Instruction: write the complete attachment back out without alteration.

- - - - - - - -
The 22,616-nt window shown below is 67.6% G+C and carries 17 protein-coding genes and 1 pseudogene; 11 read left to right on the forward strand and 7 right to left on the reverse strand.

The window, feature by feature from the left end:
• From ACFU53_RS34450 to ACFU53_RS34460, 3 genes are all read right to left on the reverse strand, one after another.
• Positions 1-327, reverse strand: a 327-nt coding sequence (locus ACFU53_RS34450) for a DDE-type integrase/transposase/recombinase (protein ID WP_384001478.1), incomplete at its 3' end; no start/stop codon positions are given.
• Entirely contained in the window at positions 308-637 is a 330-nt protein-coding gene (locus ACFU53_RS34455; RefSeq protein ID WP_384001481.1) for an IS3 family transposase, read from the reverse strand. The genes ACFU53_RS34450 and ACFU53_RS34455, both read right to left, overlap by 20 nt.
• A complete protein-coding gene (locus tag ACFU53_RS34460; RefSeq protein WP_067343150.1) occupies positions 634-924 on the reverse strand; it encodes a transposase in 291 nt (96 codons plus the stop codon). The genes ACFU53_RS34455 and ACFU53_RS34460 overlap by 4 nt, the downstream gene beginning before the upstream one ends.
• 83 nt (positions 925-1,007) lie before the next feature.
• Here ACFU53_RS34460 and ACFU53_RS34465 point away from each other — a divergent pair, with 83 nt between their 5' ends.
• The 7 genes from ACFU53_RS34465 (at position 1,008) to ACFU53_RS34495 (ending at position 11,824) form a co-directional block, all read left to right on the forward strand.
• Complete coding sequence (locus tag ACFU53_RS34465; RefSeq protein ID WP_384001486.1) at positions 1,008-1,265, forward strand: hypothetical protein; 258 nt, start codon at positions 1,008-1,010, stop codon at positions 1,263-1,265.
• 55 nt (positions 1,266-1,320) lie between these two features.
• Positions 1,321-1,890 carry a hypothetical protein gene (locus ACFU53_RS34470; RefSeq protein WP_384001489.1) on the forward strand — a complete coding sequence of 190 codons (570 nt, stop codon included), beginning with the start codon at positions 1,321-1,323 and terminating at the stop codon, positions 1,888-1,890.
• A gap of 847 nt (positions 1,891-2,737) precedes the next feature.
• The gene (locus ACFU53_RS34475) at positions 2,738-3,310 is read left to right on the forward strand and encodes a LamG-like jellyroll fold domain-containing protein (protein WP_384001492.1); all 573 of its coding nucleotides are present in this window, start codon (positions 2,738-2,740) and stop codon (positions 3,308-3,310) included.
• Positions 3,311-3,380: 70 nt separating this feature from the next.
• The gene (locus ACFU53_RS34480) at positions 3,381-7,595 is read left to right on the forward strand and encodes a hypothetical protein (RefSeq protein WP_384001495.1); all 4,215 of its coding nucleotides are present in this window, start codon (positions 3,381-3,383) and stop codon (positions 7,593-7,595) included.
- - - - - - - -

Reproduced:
The 22,616-nt window shown below is 67.6% G+C and carries 17 protein-coding genes and 1 pseudogene; 11 read left to right on the forward strand and 7 right to left on the reverse strand.

The window, feature by feature from the left end:
• From ACFU53_RS34450 to ACFU53_RS34460, 3 genes are all read right to left on the reverse strand, one after another.
• Positions 1-327, reverse strand: a 327-nt coding sequence (locus ACFU53_RS34450) for a DDE-type integrase/transposase/recombinase (protein ID WP_384001478.1), incomplete at its 3' end; no start/stop codon positions are given.
• Entirely contained in the window at positions 308-637 is a 330-nt protein-coding gene (locus ACFU53_RS34455; RefSeq protein ID WP_384001481.1) for an IS3 family transposase, read from the reverse strand. The genes ACFU53_RS34450 and ACFU53_RS34455, both read right to left, overlap by 20 nt.
• A complete protein-coding gene (locus tag ACFU53_RS34460; RefSeq protein WP_067343150.1) occupies positions 634-924 on the reverse strand; it encodes a transposase in 291 nt (96 codons plus the stop codon). The genes ACFU53_RS34455 and ACFU53_RS34460 overlap by 4 nt, the downstream gene beginning before the upstream one ends.
• 83 nt (positions 925-1,007) lie before the next feature.
• Here ACFU53_RS34460 and ACFU53_RS34465 point away from each other — a divergent pair, with 83 nt between their 5' ends.
• The 7 genes from ACFU53_RS34465 (at position 1,008) to ACFU53_RS34495 (ending at position 11,824) form a co-directional block, all read left to right on the forward strand.
• Complete coding sequence (locus tag ACFU53_RS34465; RefSeq protein ID WP_384001486.1) at positions 1,008-1,265, forward strand: hypothetical protein; 258 nt, start codon at positions 1,008-1,010, stop codon at positions 1,263-1,265.
• 55 nt (positions 1,266-1,320) lie between these two features.
• Positions 1,321-1,890 carry a hypothetical protein gene (locus ACFU53_RS34470; RefSeq protein WP_384001489.1) on the forward strand — a complete coding sequence of 190 codons (570 nt, stop codon included), beginning with the start codon at positions 1,321-1,323 and terminating at the stop codon, positions 1,888-1,890.
• A gap of 847 nt (positions 1,891-2,737) precedes the next feature.
• The gene (locus ACFU53_RS34475) at positions 2,738-3,310 is read left to right on the forward strand and encodes a LamG-like jellyroll fold domain-containing protein (protein WP_384001492.1); all 573 of its coding nucleotides are present in this window, start codon (positions 2,738-2,740) and stop codon (positions 3,308-3,310) included.
• Positions 3,311-3,380: 70 nt separating this feature from the next.
• The gene (locus ACFU53_RS34480) at positions 3,381-7,595 is read left to right on the forward strand and encodes a hypothetical protein (RefSeq protein WP_384001495.1); all 4,215 of its coding nucleotides are present in this window, start codon (positions 3,381-3,383) and stop codon (positions 7,593-7,595) included.